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Vesicular Stomatitis detected in Texas cattle
Vesicular Stomatitis (VS) has been detected in two head of cattle in South Texas, 5.7 miles southwest of Mathis (Jim Wells County). According to the Texas Animal Health Commission, the cattle were tested after the owner observed blistering and swelling on the animals’ muzzles and contacted their local veterinary practitioner. Testing at the U.S. Department of Agriculture Foreign Animal Disease Diagnostic Laboratory at Plum Island, N.Y., confirmed the virus as the New Jersey serotype, which is the same serotype found in previously reported cases in Texas horses.
VS can cause blisters and sores in the mouth and on the tongue, muzzle, teats, or hooves of horses, cattle, swine, sheep, goats, llamas, and a number of other animals. Lesions usually will heal in two or three weeks. Because of the contagious nature of VS and its resemblance to other diseases such as foot and mouth disease, animal-health officials urge livestock owners and caretakers to report these symptoms to their veterinarian immediately.
The newly identified infected herd of cattle is currently under quarantine by the state commission. Regulatory veterinarians will monitor affected and exposed cattle until all lesions have healed and a decision is made to release the quarantine (a minimum of 21 days). There is no known exposure to other cattle. This is the first case of VS in cattle in the United States since 2006.
The disease may be spread by direct contact with infected animals or by biting insects. The disease is rarely fatal.
“Livestock owners should try to limit exposure of their animals to biting flies,” said Dr. Dee Ellis, the Texas state veterinarian. “Sand flies and black flies play a role in the virus transmission, so controlling insects is important.”
“If you suspect your animal may have VS, you should notify your veterinarian immediately,” said Dr. Andy Schwartz, Texas state epidemiologist. “VS is not highly contagious to people, but it can cause flu-like illness if infected saliva gets into an open wound, eyes, or mouth. People handling potentially infected animals should wear gloves for protection, and talk with their physician if they have questions.”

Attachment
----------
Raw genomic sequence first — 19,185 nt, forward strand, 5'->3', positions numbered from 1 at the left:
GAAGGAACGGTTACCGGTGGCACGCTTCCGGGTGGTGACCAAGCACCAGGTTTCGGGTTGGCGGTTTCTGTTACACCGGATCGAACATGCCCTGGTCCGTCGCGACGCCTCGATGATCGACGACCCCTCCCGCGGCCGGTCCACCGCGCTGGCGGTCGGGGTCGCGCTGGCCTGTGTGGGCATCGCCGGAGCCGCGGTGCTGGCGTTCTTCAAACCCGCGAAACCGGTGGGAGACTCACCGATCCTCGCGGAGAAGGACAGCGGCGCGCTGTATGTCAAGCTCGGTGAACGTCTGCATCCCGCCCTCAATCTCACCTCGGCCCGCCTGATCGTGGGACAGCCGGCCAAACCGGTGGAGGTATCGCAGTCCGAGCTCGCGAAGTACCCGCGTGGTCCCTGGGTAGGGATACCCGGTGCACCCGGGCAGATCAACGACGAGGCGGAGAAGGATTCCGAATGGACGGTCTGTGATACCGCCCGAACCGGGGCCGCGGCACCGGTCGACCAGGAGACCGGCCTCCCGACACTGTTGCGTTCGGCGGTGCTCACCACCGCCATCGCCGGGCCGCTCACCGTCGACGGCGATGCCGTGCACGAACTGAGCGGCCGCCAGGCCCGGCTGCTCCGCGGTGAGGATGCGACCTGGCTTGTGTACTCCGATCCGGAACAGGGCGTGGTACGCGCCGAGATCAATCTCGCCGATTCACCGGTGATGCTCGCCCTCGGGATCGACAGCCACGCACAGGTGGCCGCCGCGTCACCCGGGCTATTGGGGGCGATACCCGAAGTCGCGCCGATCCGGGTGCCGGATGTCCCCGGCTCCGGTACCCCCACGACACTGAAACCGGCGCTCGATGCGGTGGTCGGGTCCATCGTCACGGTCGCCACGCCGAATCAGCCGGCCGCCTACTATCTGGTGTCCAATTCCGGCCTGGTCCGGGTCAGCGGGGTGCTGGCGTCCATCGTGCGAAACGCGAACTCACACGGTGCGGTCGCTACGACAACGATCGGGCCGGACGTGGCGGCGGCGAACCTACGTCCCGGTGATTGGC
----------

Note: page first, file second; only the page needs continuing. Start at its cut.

Some states, including Louisiana, and other countries may restrict movement of or impose additional requirements for, susceptible animals from states and counties having known cases of VS. See “Louisiana VS requirements” for more information. Animal-health officials in the intended state of destination should be contacted prior to movement.
For information about these movement restrictions, contact the state or country of destination.
For more information about VS, visit the Texas Animal Health Commission’s brochure at bit.ly/1k156rR.
For international export information, contact the U.S. Department of Agriculture Veterinary Services Austin office at 512-383-2411.
Sources: Texas Animal Health Commission and Louisiana Department of Agriculture & Forestry
VS cases in Texas
The Texas Animal Health Commission has received confirmation of Vesicular Stomatitis (VS) in horses and cattle in Texas. To date, eight premises in five Texas counties have been confirmed with the disease.
•Kinney County -- first case in the nation confirmed May 28, southeast of Del Rio. was released after quarantine (horse).
•Jim Wells County -- first case in nation since 2006 (cattle).
•Hidalgo County -- two premises (horses).
•San Patricio County -- two premises (horses).
•Nueces County -- two premises (horses).
Louisiana VS requirements
Any livestock (equine, bovine, porcine, caprine, or ovine) entering Louisiana from a county where VS has been diagnosed within the last thirty (30) days must be accompanied by a Certificate of Veterinary Inspection written within ten (10) days of entry containing the following statement: “All animals identified on this certificate have been examined and found free from signs of VS, have not been exposed to VS, and have not originated from a premises which is under quarantine for VS.”
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